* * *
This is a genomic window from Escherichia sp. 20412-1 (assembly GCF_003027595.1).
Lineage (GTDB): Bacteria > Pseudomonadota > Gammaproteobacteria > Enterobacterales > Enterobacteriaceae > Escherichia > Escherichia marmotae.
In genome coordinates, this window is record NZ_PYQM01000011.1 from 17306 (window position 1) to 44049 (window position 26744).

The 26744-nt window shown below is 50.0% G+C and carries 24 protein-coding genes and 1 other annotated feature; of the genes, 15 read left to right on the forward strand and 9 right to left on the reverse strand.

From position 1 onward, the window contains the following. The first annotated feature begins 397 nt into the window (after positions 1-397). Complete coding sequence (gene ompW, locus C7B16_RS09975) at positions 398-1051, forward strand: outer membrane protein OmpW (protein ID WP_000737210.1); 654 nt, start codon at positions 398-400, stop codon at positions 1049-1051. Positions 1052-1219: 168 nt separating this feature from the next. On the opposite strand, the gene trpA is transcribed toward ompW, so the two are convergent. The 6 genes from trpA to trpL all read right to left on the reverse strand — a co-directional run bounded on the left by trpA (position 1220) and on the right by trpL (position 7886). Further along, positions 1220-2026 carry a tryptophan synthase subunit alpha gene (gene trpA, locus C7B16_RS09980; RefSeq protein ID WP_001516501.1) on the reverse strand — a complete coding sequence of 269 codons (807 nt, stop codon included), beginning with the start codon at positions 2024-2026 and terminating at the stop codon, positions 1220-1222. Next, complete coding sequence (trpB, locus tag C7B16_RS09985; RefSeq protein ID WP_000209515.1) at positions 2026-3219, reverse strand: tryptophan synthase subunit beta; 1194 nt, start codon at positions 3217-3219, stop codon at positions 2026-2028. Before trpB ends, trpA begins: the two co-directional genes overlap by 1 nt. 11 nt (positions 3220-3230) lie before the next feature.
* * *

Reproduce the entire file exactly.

This is a genomic window from Escherichia sp. 20412-1 (assembly GCF_003027595.1).
Lineage (GTDB): Bacteria > Pseudomonadota > Gammaproteobacteria > Enterobacterales > Enterobacteriaceae > Escherichia > Escherichia marmotae.
In genome coordinates, this window is record NZ_PYQM01000011.1 from 17306 (window position 1) to 44049 (window position 26744).

The 26744-nt window shown below is 50.0% G+C and carries 24 protein-coding genes and 1 other annotated feature; of the genes, 15 read left to right on the forward strand and 9 right to left on the reverse strand.

From position 1 onward, the window contains the following. The first annotated feature begins 397 nt into the window (after positions 1-397). Complete coding sequence (gene ompW, locus C7B16_RS09975) at positions 398-1051, forward strand: outer membrane protein OmpW (protein ID WP_000737210.1); 654 nt, start codon at positions 398-400, stop codon at positions 1049-1051. Positions 1052-1219: 168 nt separating this feature from the next. On the opposite strand, the gene trpA is transcribed toward ompW, so the two are convergent. The 6 genes from trpA to trpL all read right to left on the reverse strand — a co-directional run bounded on the left by trpA (position 1220) and on the right by trpL (position 7886). Further along, positions 1220-2026 carry a tryptophan synthase subunit alpha gene (gene trpA, locus C7B16_RS09980; RefSeq protein ID WP_001516501.1) on the reverse strand — a complete coding sequence of 269 codons (807 nt, stop codon included), beginning with the start codon at positions 2024-2026 and terminating at the stop codon, positions 1220-1222. Next, complete coding sequence (trpB, locus tag C7B16_RS09985; RefSeq protein ID WP_000209515.1) at positions 2026-3219, reverse strand: tryptophan synthase subunit beta; 1194 nt, start codon at positions 3217-3219, stop codon at positions 2026-2028. Before trpB ends, trpA begins: the two co-directional genes overlap by 1 nt. 11 nt (positions 3220-3230) lie before the next feature.